The Todds Blog

Stereo Systems - Part 1

Stereo Systems

Intro to Stereo HiFi, Music Sources & High End Home Stereo.

Firstly, if you love music and you're not playing it through a proper stereo system, read on. There's a good chance you could love it even more...

Over the next two articles, we're going to introduce home stereo systems, breakdown some of the different music sources and provide a detailed focus on premium high end stereo hifi. For a quick look at some of our premade stereo packages head here...

So, what's a stereo system?

To put it simply, a home stereo system consists of:

  • a pair of speakers
  • an amp or receiver
  • a music source

The music source can be a turntable, CD player, streaming service, etc. The amp receives signal from the source, processes/amplifies it and drives current to the speakers which reproduce the music by moving the air.

Music is a huge part of my life and a great stereo system is the best way to experience it.

- James Moors, Assistant Manager-

Typical stereo systems come with two speakers because typical recordings have two separate channels, left and right. This two speaker setup provides the most realistic reproduction of the recording and matches our auditory experience because we have two ears. Just like you're in the studio with the artist, or at live show with the band.

With a genuine stereo system, you hear, no, you feel the music/instruments/vocals in three dimensions. The sound seems to come from the space between and behind the speakers in a natural way. You just can't compare the experience with a single wireless speaker that have become popular in recent years.

The secret source.

Let's discuss the source of music a little more as we've covered speakers and amps in previous blog articles.

Today we're going to provide a brief comparison of turntables, CD players and streaming devices, so you can make a more informed decision when putting together your own stereo system at home.

Vinyl is a round, wax disc with grooves etched into the surface. These microscopic grooves relate to sound frequencies & are picked up by a fine tip stylus connected to a turntable which spins the record. The sound is produced when these microscopic grooves press up against the stylus needle, this creates sound which travels up very thin cables, through a tonearm which is then amplified by a phono pre-amp and then sent to the amplifier. This all happens on a microscopic level, which means that small differences in these steps can make a big impact to the overall sound that comes out of the speakers. The ability for the turntable to isolate and keep external vibrations to a minimum, the quality of the stylus & the ability to maintain constant revolutions all affect the quality. This is why some turntables can fetch a hefty price as it is a physical system. Look for Part 2 where we delve further in this.

Vinyl as a medium has positives in that, generally an original pressing is made from the original master tapes of an artists recording (we’re talking music predominantly recorded in the ‘60s – ‘90s). Recording to tape vs digitally is superior as it captures all of the sound and information vs digital recordings which are tiny digital snapshots pieced together to create an audio track. Therefore we can argue in a lot of cases that vinyl is “better” in terms of sound quality, however, something recorded digitally and pressed to vinyl does not make it magically better, you may be better off listening to the CD or streaming version. When buying your vinyl, it’s important to try and ask where it came from and how it was produced. Recording to tape however is expensive and Vinyl records are more difficult to keep in good condition which led people to record digitally and thus led to the CD. Take a look at some of our turntables here to start your journey.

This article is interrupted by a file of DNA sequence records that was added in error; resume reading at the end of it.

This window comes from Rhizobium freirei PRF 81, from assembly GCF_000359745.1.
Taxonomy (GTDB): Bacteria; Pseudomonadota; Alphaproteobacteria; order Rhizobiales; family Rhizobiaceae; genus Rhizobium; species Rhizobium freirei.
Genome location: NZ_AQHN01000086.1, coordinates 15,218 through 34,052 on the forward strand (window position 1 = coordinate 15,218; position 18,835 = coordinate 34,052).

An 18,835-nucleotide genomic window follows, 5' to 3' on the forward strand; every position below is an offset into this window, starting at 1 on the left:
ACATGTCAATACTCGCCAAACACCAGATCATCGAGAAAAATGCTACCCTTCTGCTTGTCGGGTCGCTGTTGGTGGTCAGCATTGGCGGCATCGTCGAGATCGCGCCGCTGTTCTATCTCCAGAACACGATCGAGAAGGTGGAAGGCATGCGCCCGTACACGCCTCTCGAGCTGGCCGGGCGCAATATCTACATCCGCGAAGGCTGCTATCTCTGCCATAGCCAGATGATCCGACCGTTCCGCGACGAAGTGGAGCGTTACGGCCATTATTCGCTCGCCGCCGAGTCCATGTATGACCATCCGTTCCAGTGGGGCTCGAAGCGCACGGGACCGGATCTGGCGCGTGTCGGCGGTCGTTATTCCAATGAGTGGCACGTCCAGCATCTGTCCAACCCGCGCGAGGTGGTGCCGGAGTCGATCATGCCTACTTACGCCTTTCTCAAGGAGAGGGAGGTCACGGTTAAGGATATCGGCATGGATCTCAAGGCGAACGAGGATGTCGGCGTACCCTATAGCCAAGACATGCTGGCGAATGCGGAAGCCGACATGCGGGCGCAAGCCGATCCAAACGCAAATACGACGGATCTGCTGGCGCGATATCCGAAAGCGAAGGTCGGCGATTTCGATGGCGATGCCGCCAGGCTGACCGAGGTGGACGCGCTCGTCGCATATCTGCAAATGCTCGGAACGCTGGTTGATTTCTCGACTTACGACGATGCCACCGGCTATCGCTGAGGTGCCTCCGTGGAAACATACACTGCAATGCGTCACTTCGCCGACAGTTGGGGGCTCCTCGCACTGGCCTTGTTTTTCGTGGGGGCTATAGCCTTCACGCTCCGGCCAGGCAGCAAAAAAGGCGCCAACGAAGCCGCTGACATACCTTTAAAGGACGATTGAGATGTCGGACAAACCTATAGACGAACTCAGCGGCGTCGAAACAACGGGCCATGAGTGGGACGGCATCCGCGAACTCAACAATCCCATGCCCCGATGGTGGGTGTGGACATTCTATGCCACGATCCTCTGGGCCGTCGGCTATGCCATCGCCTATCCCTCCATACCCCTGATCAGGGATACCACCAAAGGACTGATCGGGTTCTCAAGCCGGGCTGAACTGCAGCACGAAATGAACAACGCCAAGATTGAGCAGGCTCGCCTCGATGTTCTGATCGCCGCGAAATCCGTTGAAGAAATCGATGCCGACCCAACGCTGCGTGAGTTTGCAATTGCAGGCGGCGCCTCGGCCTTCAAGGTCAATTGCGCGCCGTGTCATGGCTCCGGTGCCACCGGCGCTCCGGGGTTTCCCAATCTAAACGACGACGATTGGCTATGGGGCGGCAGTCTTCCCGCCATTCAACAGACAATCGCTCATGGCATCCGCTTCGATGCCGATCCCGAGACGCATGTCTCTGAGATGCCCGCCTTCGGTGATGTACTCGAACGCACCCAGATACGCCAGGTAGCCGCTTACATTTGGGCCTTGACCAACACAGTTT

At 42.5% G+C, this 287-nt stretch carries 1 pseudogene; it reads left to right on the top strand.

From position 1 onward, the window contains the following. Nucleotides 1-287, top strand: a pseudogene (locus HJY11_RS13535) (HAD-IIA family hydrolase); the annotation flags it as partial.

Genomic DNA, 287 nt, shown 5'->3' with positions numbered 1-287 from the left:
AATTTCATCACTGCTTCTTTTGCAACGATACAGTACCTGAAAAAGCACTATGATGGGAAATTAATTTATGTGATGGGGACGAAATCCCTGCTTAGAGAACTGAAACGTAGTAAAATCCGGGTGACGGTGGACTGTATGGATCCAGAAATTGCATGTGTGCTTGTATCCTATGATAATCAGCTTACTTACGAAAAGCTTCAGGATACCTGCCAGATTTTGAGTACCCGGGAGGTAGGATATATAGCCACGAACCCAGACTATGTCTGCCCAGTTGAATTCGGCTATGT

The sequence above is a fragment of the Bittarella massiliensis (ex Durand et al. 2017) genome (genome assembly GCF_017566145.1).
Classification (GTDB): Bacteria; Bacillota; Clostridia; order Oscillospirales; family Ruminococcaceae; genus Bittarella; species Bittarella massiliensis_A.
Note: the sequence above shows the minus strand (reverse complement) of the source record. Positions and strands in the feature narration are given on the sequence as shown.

Next up is the CD player. You might be thinking these are a thing of the past, lost between vinyl and streaming options. The growing desire for lossless music has shifted that trend. CDs provide this lossless quality, and many have amassed large and respectable collections over the past few decades. Modern CD players not only play CDs, but also provide wireless inputs too for the best of both worlds. Checkout our CD player range here or chat to us for more info on the options.

With the rise of computers, portable music players and home networks improving, people found ways to rip CDs and transfer the digital files via networks. The issue here was bandwidth which gave rise to mp3, a compressed form of digital music. Mp3 files however have quality issues as they contain less information when compared to CD so, not until recently have we been able to stream in CD quality and now even above this quality.


My favourite music source is my Bluesound Node because it gives me easy access a plethora of hi-res streaming platforms as well as my own digital library. Which includes CD and vinyl rips.

- Bradd Kelly, Store Manager -

The newest music source technology to become available, the digital streamer. Essentially a specialised mini computer in a box which connects to your WiFi at home to bridge your stereo amp with an array of digital music options. These include but aren't limited to Spotify, Tidal, Deezer, all the internet radio stations and even your own digital music collection. Controllable via an app on your phone or even by voice through Amazon Alexa. Some consider these devices to be the ultimate stereo source due to the infinite supply of music paired with simple setup and control. Take a look at our digital streaming options here. Ask us about how to make sure your home network is suitable for high quality streaming.

In part 2 of this series, we're going to dive deeper into premium high end stereo systems. Stay tuned for that article and as always, chat to us if you need any further HiFi advice.